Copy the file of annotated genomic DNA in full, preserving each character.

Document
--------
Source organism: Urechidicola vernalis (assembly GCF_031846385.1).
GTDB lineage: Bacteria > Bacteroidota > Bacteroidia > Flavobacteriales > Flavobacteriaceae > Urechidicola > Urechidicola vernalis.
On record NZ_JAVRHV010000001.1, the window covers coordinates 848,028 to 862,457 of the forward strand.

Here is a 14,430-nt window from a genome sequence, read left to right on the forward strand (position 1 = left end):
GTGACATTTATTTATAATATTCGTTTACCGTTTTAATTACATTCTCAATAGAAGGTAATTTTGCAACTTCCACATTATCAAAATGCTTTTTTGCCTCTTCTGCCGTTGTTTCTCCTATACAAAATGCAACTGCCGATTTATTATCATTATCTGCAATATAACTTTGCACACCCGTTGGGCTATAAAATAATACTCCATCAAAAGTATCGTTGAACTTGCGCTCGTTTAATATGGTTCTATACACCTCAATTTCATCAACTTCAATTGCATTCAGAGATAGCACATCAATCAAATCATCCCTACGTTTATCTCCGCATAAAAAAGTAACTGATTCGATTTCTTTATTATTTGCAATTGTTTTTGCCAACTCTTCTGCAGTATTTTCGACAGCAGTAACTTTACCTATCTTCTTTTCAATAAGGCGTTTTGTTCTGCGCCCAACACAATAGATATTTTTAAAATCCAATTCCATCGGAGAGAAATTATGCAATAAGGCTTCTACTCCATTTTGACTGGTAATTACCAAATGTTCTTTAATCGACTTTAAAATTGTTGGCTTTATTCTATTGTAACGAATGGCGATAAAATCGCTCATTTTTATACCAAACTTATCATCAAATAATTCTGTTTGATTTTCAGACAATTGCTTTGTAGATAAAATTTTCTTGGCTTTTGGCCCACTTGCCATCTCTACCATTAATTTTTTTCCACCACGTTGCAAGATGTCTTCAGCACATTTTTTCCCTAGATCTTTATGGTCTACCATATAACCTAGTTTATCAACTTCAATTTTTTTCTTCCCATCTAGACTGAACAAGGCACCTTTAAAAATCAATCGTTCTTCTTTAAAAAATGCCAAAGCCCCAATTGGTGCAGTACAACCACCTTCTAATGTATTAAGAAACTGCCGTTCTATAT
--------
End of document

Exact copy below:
Source organism: Urechidicola vernalis (assembly GCF_031846385.1).
GTDB lineage: Bacteria > Bacteroidota > Bacteroidia > Flavobacteriales > Flavobacteriaceae > Urechidicola > Urechidicola vernalis.
On record NZ_JAVRHV010000001.1, the window covers coordinates 848,028 to 862,457 of the forward strand.

Here is a 14,430-nt window from a genome sequence, read left to right on the forward strand (position 1 = left end):
GTGACATTTATTTATAATATTCGTTTACCGTTTTAATTACATTCTCAATAGAAGGTAATTTTGCAACTTCCACATTATCAAAATGCTTTTTTGCCTCTTCTGCCGTTGTTTCTCCTATACAAAATGCAACTGCCGATTTATTATCATTATCTGCAATATAACTTTGCACACCCGTTGGGCTATAAAATAATACTCCATCAAAAGTATCGTTGAACTTGCGCTCGTTTAATATGGTTCTATACACCTCAATTTCATCAACTTCAATTGCATTCAGAGATAGCACATCAATCAAATCATCCCTACGTTTATCTCCGCATAAAAAAGTAACTGATTCGATTTCTTTATTATTTGCAATTGTTTTTGCCAACTCTTCTGCAGTATTTTCGACAGCAGTAACTTTACCTATCTTCTTTTCAATAAGGCGTTTTGTTCTGCGCCCAACACAATAGATATTTTTAAAATCCAATTCCATCGGAGAGAAATTATGCAATAAGGCTTCTACTCCATTTTGACTGGTAATTACCAAATGTTCTTTAATCGACTTTAAAATTGTTGGCTTTATTCTATTGTAACGAATGGCGATAAAATCGCTCATTTTTATACCAAACTTATCATCAAATAATTCTGTTTGATTTTCAGACAATTGCTTTGTAGATAAAATTTTCTTGGCTTTTGGCCCACTTGCCATCTCTACCATTAATTTTTTTCCACCACGTTGCAAGATGTCTTCAGCACATTTTTTCCCTAGATCTTTATGGTCTACCATATAACCTAGTTTATCAACTTCAATTTTTTTCTTCCCATCTAGACTGAACAAGGCACCTTTAAAAATCAATCGTTCTTCTTTAAAAAATGCCAAAGCCCCAATTGGTGCAGTACAACCACCTTCTAATGTATTAAGAAACTGCCGTTCTATAT